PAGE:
Smoke — hyperbole, reality and politics

Contrary to what recent letters to The Garden Island have stated, Bill #2573 does not and will not ban life as we know it on Kauai. Bill #2573 does not ban backyard barbecue’s, smoke meat, cooking in imu, or the roasting of marshmallows on an open fire. Nor does it ban spray painting, torch lighting, weed poisons, smoking of cigarettes, body odor, the wearing of excess perfume, fireplaces or the burning of wood, charcoal or gas.

Neither myself nor any of other member of the Kauai County Council would ever vote to pass such a measure into law. 

Bill #2573 mimics almost entirely an existing Maui ordinance that has been in place since 1949. It is my understanding that barbeques, imu and smoke meat still thrive on the Valley Island and these practices have not been banned, limited or restricted by the existence of this ordinance. 

Unfortunately, there are situations in Kauai neighborhoods where the homes are very close together, certain residents’ burn wood and other items in their fireplaces day after day, even on the warmest days of summer – flooding neighboring homes with smoke on a regular basis to a degree where medical attention is needed.

Myself and other council members have attempted to engage various state and county agencies to help resolve one particularly egregious situation occurring on Kauai’s east side. Even though there is an abundance of evidence pointing to tangible negative health impacts, these impacted residents have been repeatedly told “there is nothing the agency could do.” These families offered to participate in mediation and they even offered to purchase the neighbor a gas fireplace to replace the wood burning one – all to no avail.

For many, many years, these families have been asking the State and County for help in resolving this issue. While acknowledging the complexity, I promised to do my best to help and to investigate and explore different ways that this might be addressed. In my research I discovered that many communities have laws dealing with this type of situation including Maui County here in Hawaii.

Bill #2573, which is modeled almost identically after that existing Maui ordinance was my attempt to fulfill my promise to these families that I would try to help. 

In short, Bill #2573 is intended to narrowly address situations in our community where individuals intentionally or recklessly bring harm to someone else’s health.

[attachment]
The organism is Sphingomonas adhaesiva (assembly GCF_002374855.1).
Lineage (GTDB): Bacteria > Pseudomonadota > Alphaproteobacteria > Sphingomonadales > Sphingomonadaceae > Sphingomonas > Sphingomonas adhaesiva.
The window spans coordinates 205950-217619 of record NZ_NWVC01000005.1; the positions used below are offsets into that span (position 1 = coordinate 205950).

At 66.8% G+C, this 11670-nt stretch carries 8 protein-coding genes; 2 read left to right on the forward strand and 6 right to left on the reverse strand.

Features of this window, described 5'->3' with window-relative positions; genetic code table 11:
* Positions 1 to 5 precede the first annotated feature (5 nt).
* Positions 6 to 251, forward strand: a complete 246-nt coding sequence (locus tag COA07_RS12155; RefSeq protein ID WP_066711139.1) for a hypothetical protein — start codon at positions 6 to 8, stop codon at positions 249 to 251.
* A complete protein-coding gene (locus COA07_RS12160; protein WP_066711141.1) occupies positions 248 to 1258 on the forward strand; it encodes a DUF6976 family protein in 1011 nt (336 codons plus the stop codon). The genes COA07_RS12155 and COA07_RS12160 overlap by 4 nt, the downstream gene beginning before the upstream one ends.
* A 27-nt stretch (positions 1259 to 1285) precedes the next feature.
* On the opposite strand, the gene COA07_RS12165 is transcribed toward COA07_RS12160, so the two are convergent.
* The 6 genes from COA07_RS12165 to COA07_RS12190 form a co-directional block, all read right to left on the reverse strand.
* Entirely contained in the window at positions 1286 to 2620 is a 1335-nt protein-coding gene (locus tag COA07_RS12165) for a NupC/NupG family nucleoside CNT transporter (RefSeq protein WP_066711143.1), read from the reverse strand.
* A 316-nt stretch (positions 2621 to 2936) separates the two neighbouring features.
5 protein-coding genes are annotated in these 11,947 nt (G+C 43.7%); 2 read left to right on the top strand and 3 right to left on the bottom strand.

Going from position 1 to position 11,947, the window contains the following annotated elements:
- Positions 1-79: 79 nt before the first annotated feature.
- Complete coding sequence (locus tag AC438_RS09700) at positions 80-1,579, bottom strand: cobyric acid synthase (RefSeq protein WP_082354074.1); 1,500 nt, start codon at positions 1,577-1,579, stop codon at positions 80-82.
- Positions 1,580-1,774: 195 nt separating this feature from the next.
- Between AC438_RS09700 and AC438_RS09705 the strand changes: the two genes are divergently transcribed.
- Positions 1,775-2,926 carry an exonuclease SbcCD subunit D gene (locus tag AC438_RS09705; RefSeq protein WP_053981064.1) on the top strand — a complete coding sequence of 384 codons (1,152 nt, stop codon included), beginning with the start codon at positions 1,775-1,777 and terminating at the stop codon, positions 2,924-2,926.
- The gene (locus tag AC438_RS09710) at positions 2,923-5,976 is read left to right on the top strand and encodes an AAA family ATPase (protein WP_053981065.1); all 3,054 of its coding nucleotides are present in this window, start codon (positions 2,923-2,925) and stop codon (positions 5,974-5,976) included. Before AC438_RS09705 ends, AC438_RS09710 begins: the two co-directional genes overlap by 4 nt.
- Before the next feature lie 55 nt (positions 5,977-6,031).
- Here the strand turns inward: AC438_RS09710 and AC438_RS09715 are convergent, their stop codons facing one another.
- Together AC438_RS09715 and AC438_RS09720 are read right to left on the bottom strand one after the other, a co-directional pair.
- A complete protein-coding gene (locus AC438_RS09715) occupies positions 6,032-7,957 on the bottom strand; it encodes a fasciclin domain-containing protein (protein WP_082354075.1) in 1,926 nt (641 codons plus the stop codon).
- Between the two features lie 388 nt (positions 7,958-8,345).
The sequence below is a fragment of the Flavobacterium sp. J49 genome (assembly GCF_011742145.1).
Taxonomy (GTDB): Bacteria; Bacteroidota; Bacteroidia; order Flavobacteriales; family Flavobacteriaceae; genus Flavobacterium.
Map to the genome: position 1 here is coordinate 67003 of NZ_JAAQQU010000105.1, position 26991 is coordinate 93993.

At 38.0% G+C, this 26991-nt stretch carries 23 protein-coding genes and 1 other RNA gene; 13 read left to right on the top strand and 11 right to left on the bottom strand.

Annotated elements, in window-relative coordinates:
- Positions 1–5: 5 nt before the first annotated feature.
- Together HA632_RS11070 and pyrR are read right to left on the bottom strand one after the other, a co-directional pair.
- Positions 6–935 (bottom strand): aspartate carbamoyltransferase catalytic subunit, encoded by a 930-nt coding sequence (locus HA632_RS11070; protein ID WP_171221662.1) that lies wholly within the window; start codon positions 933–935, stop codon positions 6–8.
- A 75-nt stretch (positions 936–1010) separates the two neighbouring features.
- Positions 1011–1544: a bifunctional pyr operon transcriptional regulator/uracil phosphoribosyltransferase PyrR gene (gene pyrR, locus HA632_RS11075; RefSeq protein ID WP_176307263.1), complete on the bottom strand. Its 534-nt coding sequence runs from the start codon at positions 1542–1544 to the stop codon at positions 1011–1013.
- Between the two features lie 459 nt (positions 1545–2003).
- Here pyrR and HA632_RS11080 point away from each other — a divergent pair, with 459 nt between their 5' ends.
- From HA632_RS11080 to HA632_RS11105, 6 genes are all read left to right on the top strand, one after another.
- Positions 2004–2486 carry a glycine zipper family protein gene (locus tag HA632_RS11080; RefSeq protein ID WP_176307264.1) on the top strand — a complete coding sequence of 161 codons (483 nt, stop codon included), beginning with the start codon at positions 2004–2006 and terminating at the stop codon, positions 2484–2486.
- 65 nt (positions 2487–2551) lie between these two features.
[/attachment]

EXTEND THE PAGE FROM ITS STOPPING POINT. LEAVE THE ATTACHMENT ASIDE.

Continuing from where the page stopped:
The normal practice involved in passing a county ordinance is that there is a “First Reading” and then a public hearing is scheduled (Feb. 11). After the public hearing is held, the bill is then further discussed and reviewed in subsequent committee meetings where the measure is amended, passed into law, deferred for further review or killed. 

Passing a Bill on “First Reading” merely authorizes the conversation to occur. Unless the bill is passed on First Reading, there can be no public hearing and no discussion of the issue among council members.

It is against the Sunshine Law for more than two council members to meet privately to have this type of conversation. The only way to engage a full, robust and legal discussion seeking solutions to various challenges within our community is to place the item on the table, which was done in this case via the introduction of Bill #2573.

The act of putting a bill like this on the table for public consideration and debate by its nature causes the council and to some extent the public to think through the various options and implications, and to seek alternative solutions.

Many in our community have raised excellent points as to how this measure might be improved. As the process moves forward many of these suggestions will likely be dealt with via the amendment process as determined by the Council Committee and then the entire council. 

It is my intention to work with my colleagues on the council and amend the measure so that there is absolutely no ambiguity and that all traditional, customary and everyday cooking practices are clearly exempted. Further language changes will also be proposed to ensure that the measure only applies to dense residential neighborhoods and ultimately only impacts those very egregious incidents where people actually have to seek medical help because of the constant, intentional or reckless burning of a thoughtless neighbor.

Of course my preference is that we pass no law at all, that mutual respect and consideration be the norm among neighbors, and that the golden rule prevails without the need for bills, public hearings or other such nonsense.


Gary Hooser is a member of the Kauai County Council.


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